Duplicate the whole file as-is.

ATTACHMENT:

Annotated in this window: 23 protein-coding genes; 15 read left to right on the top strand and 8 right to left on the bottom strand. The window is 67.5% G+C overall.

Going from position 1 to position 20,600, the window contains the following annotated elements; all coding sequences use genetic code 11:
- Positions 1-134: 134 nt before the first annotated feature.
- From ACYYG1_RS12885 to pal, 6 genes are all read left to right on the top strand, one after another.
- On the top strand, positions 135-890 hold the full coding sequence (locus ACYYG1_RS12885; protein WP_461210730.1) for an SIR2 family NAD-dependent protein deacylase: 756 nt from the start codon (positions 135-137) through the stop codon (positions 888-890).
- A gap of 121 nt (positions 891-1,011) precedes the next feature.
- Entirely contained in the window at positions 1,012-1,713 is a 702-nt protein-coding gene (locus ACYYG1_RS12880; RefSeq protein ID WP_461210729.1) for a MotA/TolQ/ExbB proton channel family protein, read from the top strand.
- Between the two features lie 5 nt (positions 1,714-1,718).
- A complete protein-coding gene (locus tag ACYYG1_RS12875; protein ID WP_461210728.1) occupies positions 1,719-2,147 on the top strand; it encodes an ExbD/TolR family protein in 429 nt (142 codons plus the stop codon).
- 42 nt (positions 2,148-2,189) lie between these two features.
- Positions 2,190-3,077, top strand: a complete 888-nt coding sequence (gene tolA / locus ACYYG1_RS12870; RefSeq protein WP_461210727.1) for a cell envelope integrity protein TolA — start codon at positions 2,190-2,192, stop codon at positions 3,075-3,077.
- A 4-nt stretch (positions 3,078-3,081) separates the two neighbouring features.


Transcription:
Annotated in this window: 23 protein-coding genes; 15 read left to right on the top strand and 8 right to left on the bottom strand. The window is 67.5% G+C overall.

Going from position 1 to position 20,600, the window contains the following annotated elements; all coding sequences use genetic code 11:
- Positions 1-134: 134 nt before the first annotated feature.
- From ACYYG1_RS12885 to pal, 6 genes are all read left to right on the top strand, one after another.
- On the top strand, positions 135-890 hold the full coding sequence (locus ACYYG1_RS12885; protein WP_461210730.1) for an SIR2 family NAD-dependent protein deacylase: 756 nt from the start codon (positions 135-137) through the stop codon (positions 888-890).
- A gap of 121 nt (positions 891-1,011) precedes the next feature.
- Entirely contained in the window at positions 1,012-1,713 is a 702-nt protein-coding gene (locus ACYYG1_RS12880; RefSeq protein ID WP_461210729.1) for a MotA/TolQ/ExbB proton channel family protein, read from the top strand.
- Between the two features lie 5 nt (positions 1,714-1,718).
- A complete protein-coding gene (locus tag ACYYG1_RS12875; protein ID WP_461210728.1) occupies positions 1,719-2,147 on the top strand; it encodes an ExbD/TolR family protein in 429 nt (142 codons plus the stop codon).
- 42 nt (positions 2,148-2,189) lie between these two features.
- Positions 2,190-3,077, top strand: a complete 888-nt coding sequence (gene tolA / locus ACYYG1_RS12870; RefSeq protein WP_461210727.1) for a cell envelope integrity protein TolA — start codon at positions 2,190-2,192, stop codon at positions 3,075-3,077.
- A 4-nt stretch (positions 3,078-3,081) separates the two neighbouring features.